The worldwide success of soft drinks started with the invention of aerated water during the seventeenth century. Pharmacists believed in the health effect of aerated water, although claims for the medicinal properties of these mineral waters were grossly exaggerated.
Further experimentation with different ingredients, like herbs and fruits, followed. In some cases the water was sweetened with sugar, resulting in what is considered soft drinks now. The initial alternative to “hard” spirits proved to be a success story, creating one of the largest beverage industry segments worldwide. The consumption of soft drinks has become a fixture of today’s lifestyle with up to 155 liters consumed per capita annually.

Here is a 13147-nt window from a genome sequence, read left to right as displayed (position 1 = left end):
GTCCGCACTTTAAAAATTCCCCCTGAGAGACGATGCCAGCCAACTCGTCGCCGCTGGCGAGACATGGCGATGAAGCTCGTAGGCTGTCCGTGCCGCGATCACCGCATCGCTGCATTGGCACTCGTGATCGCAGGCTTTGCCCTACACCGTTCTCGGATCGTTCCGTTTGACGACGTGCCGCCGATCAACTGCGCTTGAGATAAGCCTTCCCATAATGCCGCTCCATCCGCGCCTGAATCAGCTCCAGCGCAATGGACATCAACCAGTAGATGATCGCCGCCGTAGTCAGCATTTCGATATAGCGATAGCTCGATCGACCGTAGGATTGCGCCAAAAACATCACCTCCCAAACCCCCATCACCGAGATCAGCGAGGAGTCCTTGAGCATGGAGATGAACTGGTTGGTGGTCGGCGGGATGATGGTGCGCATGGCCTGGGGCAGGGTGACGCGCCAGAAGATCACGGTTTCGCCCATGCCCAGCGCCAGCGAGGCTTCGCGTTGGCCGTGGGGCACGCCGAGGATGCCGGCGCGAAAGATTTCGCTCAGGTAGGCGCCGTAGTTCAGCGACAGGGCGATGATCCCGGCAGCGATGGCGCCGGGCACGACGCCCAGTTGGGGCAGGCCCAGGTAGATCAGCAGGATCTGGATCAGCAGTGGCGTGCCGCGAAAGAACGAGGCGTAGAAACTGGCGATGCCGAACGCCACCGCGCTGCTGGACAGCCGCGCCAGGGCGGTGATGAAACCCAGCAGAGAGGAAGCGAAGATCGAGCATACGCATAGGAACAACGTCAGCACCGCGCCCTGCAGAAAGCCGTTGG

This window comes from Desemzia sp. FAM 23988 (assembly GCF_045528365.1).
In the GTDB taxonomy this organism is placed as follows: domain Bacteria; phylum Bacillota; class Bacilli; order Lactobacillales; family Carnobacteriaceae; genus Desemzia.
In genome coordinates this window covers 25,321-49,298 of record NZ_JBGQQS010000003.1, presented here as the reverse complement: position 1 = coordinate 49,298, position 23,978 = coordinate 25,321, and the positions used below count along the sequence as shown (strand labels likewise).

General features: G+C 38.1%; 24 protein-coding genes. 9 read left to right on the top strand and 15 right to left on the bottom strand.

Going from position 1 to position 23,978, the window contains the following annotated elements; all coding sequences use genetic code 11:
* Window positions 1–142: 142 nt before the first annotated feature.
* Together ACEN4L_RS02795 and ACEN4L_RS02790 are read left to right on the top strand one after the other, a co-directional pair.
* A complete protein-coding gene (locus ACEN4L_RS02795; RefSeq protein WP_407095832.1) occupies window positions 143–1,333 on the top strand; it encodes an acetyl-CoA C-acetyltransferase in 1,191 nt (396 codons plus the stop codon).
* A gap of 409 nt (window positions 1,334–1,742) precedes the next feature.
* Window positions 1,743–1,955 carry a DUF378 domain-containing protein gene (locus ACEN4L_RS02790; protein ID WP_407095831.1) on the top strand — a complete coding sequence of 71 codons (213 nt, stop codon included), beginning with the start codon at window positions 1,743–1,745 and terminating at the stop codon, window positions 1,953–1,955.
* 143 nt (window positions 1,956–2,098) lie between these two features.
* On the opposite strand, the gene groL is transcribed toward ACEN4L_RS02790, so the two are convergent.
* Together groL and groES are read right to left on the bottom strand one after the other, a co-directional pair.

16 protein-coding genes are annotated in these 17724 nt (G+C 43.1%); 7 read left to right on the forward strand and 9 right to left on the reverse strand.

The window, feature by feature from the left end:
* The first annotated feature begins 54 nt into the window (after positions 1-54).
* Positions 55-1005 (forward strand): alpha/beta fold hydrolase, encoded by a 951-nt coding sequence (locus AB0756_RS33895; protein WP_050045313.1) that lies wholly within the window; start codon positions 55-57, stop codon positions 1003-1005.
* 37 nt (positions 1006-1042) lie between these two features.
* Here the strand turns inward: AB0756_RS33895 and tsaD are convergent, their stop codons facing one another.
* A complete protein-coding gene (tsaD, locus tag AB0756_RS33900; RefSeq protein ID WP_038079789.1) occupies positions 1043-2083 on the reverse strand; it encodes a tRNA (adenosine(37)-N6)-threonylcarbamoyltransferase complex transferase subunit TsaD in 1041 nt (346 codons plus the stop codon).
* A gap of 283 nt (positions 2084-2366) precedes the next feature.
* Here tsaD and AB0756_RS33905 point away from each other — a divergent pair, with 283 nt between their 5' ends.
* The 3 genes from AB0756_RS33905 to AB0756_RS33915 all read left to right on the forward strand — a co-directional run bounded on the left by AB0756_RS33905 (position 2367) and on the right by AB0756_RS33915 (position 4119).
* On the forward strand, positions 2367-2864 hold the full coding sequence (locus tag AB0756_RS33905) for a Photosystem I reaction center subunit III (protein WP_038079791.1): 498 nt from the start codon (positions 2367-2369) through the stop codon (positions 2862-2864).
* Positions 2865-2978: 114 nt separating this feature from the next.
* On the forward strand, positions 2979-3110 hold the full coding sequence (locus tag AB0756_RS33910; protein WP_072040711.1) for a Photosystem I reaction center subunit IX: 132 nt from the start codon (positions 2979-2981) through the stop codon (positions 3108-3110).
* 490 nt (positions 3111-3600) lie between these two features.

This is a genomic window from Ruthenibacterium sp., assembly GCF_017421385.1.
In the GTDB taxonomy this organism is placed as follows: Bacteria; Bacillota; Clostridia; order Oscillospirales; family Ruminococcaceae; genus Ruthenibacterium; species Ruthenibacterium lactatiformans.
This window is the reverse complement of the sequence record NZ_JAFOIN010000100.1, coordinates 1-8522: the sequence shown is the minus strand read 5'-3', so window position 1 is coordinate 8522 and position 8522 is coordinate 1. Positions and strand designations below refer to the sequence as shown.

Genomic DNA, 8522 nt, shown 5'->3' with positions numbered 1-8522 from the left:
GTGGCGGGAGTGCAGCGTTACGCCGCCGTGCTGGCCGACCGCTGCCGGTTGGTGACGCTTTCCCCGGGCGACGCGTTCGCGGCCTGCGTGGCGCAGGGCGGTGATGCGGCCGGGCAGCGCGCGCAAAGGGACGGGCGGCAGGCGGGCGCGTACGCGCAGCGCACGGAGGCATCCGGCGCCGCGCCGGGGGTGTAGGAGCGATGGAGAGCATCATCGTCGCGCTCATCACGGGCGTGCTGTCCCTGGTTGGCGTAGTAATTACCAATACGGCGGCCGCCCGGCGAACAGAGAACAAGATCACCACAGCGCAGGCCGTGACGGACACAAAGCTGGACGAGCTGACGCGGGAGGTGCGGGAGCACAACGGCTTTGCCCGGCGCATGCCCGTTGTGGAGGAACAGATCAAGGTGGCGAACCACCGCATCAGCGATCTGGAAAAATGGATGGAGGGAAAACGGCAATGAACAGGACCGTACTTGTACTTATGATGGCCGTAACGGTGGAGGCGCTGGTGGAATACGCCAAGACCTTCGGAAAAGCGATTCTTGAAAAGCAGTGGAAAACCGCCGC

Although the main aspect of soft drinks remains refreshment generated by carbonization with the addition of sugars and acids, the health aspect continues to gain importance due to the increased health consciousness of consumers. To follow this trend, the number of diet products on the market containing artificial sweeteners, reduced sugar, and special formulations, including vitamins, Q enzymes, proteins, and more, continues to rise. As the total concentration of artificial sweeteners is much lower compared to sugar or HFCS, concentration fluctuations are more difficult to detect and require more precise measurement during production and in the final packaged product.